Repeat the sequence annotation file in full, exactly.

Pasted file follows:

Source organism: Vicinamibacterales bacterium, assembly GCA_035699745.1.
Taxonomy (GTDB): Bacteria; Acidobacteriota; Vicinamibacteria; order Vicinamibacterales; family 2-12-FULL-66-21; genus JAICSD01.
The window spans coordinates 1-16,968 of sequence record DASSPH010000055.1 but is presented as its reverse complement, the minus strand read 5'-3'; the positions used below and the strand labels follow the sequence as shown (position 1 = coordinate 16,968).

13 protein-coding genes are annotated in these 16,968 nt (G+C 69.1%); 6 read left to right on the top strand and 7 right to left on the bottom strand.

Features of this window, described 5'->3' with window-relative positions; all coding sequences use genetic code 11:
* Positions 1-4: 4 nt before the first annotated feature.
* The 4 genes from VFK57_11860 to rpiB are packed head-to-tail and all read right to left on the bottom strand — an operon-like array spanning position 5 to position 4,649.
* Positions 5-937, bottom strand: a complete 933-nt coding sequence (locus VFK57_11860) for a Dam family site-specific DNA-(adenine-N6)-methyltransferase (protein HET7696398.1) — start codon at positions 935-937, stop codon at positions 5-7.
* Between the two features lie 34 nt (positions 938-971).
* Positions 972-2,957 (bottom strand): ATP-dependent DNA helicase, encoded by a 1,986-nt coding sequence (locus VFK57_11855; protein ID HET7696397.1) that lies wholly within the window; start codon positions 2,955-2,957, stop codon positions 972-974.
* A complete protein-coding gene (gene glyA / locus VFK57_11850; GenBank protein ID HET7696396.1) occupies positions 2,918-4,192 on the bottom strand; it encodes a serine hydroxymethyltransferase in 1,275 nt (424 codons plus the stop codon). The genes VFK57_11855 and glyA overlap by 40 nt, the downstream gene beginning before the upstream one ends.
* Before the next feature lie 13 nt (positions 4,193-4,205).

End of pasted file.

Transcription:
Source organism: Vicinamibacterales bacterium, assembly GCA_035699745.1.
Taxonomy (GTDB): Bacteria; Acidobacteriota; Vicinamibacteria; order Vicinamibacterales; family 2-12-FULL-66-21; genus JAICSD01.
The window spans coordinates 1-16,968 of sequence record DASSPH010000055.1 but is presented as its reverse complement, the minus strand read 5'-3'; the positions used below and the strand labels follow the sequence as shown (position 1 = coordinate 16,968).

13 protein-coding genes are annotated in these 16,968 nt (G+C 69.1%); 6 read left to right on the top strand and 7 right to left on the bottom strand.

Features of this window, described 5'->3' with window-relative positions; all coding sequences use genetic code 11:
* Positions 1-4: 4 nt before the first annotated feature.
* The 4 genes from VFK57_11860 to rpiB are packed head-to-tail and all read right to left on the bottom strand — an operon-like array spanning position 5 to position 4,649.
* Positions 5-937, bottom strand: a complete 933-nt coding sequence (locus VFK57_11860) for a Dam family site-specific DNA-(adenine-N6)-methyltransferase (protein HET7696398.1) — start codon at positions 935-937, stop codon at positions 5-7.
* Between the two features lie 34 nt (positions 938-971).
* Positions 972-2,957 (bottom strand): ATP-dependent DNA helicase, encoded by a 1,986-nt coding sequence (locus VFK57_11855; protein ID HET7696397.1) that lies wholly within the window; start codon positions 2,955-2,957, stop codon positions 972-974.
* A complete protein-coding gene (gene glyA / locus VFK57_11850; GenBank protein ID HET7696396.1) occupies positions 2,918-4,192 on the bottom strand; it encodes a serine hydroxymethyltransferase in 1,275 nt (424 codons plus the stop codon). The genes VFK57_11855 and glyA overlap by 40 nt, the downstream gene beginning before the upstream one ends.
* Before the next feature lie 13 nt (positions 4,193-4,205).